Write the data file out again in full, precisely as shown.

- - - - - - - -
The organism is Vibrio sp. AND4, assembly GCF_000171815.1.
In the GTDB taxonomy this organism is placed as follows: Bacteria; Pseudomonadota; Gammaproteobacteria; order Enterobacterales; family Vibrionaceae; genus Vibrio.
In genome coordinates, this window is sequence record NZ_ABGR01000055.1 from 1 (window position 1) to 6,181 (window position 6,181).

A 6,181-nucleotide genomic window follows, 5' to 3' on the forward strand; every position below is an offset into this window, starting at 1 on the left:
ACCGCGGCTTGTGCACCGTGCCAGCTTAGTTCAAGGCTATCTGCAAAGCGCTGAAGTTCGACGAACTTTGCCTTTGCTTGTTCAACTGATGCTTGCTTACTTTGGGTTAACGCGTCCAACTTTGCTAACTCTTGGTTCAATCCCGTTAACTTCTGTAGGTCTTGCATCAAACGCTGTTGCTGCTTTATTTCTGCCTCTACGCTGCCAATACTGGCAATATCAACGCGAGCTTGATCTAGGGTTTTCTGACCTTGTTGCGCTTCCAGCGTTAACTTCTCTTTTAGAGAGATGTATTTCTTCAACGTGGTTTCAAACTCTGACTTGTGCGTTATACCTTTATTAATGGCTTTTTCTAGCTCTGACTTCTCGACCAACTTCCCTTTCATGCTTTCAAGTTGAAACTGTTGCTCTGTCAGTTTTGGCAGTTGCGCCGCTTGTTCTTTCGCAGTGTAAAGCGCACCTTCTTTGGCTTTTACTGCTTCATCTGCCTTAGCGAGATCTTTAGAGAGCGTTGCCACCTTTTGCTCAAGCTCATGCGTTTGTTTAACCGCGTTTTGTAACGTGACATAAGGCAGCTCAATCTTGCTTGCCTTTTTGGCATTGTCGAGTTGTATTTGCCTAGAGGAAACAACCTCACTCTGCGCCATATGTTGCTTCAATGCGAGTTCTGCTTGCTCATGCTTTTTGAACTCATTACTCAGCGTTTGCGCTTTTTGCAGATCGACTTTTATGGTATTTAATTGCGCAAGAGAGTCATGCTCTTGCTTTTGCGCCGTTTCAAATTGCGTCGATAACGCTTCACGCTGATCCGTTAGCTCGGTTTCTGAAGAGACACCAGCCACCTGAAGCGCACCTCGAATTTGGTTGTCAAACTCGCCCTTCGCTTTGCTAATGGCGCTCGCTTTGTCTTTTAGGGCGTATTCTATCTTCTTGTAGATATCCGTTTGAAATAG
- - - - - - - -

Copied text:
The organism is Vibrio sp. AND4, assembly GCF_000171815.1.
In the GTDB taxonomy this organism is placed as follows: Bacteria; Pseudomonadota; Gammaproteobacteria; order Enterobacterales; family Vibrionaceae; genus Vibrio.
In genome coordinates, this window is sequence record NZ_ABGR01000055.1 from 1 (window position 1) to 6,181 (window position 6,181).

A 6,181-nucleotide genomic window follows, 5' to 3' on the forward strand; every position below is an offset into this window, starting at 1 on the left:
ACCGCGGCTTGTGCACCGTGCCAGCTTAGTTCAAGGCTATCTGCAAAGCGCTGAAGTTCGACGAACTTTGCCTTTGCTTGTTCAACTGATGCTTGCTTACTTTGGGTTAACGCGTCCAACTTTGCTAACTCTTGGTTCAATCCCGTTAACTTCTGTAGGTCTTGCATCAAACGCTGTTGCTGCTTTATTTCTGCCTCTACGCTGCCAATACTGGCAATATCAACGCGAGCTTGATCTAGGGTTTTCTGACCTTGTTGCGCTTCCAGCGTTAACTTCTCTTTTAGAGAGATGTATTTCTTCAACGTGGTTTCAAACTCTGACTTGTGCGTTATACCTTTATTAATGGCTTTTTCTAGCTCTGACTTCTCGACCAACTTCCCTTTCATGCTTTCAAGTTGAAACTGTTGCTCTGTCAGTTTTGGCAGTTGCGCCGCTTGTTCTTTCGCAGTGTAAAGCGCACCTTCTTTGGCTTTTACTGCTTCATCTGCCTTAGCGAGATCTTTAGAGAGCGTTGCCACCTTTTGCTCAAGCTCATGCGTTTGTTTAACCGCGTTTTGTAACGTGACATAAGGCAGCTCAATCTTGCTTGCCTTTTTGGCATTGTCGAGTTGTATTTGCCTAGAGGAAACAACCTCACTCTGCGCCATATGTTGCTTCAATGCGAGTTCTGCTTGCTCATGCTTTTTGAACTCATTACTCAGCGTTTGCGCTTTTTGCAGATCGACTTTTATGGTATTTAATTGCGCAAGAGAGTCATGCTCTTGCTTTTGCGCCGTTTCAAATTGCGTCGATAACGCTTCACGCTGATCCGTTAGCTCGGTTTCTGAAGAGACACCAGCCACCTGAAGCGCACCTCGAATTTGGTTGTCAAACTCGCCCTTCGCTTTGCTAATGGCGCTCGCTTTGTCTTTTAGGGCGTATTCTATCTTCTTGTAGATATCCGTTTGAAATAG